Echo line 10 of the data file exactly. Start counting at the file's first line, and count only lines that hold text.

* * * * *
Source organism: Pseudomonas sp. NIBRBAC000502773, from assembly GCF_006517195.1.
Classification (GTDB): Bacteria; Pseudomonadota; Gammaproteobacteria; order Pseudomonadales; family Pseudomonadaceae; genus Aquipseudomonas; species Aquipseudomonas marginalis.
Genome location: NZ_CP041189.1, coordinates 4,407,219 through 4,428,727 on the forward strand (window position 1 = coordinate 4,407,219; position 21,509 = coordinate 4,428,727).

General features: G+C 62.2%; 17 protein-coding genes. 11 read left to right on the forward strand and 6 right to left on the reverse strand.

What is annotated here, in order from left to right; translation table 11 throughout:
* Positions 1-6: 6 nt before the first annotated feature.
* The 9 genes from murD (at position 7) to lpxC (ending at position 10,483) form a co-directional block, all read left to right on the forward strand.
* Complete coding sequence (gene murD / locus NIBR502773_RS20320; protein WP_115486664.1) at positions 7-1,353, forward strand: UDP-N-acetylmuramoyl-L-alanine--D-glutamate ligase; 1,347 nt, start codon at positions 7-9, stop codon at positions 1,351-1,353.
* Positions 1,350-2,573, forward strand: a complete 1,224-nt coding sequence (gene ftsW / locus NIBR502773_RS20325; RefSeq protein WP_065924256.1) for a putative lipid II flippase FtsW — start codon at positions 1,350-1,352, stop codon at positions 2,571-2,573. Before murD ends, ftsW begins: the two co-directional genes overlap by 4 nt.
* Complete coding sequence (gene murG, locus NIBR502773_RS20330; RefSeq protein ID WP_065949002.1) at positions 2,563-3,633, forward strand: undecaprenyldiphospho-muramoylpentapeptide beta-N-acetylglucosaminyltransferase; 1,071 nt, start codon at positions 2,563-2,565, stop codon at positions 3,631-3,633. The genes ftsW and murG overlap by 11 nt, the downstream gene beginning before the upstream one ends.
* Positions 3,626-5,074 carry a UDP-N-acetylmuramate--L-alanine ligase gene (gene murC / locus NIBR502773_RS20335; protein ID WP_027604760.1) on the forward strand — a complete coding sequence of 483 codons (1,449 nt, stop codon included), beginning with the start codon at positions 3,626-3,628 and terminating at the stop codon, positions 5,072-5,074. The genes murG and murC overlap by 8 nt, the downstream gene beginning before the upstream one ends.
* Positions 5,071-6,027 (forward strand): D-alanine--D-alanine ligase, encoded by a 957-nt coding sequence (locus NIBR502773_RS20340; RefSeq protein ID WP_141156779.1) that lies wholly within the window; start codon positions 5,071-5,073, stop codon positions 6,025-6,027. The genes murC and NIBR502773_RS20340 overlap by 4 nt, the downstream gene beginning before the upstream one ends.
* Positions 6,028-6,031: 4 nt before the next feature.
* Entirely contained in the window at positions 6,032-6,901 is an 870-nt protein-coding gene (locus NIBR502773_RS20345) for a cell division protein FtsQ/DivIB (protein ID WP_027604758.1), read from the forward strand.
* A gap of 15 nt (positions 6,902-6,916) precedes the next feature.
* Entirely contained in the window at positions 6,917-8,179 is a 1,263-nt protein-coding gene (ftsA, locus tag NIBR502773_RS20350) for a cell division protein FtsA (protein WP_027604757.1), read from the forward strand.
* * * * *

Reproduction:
* Complete coding sequence (gene murG, locus NIBR502773_RS20330; RefSeq protein ID WP_065949002.1) at positions 2,563-3,633, forward strand: undecaprenyldiphospho-muramoylpentapeptide beta-N-acetylglucosaminyltransferase; 1,071 nt, start codon at positions 2,563-2,565, stop codon at positions 3,631-3,633. The genes ftsW and murG overlap by 11 nt, the downstream gene beginning before the upstream one ends.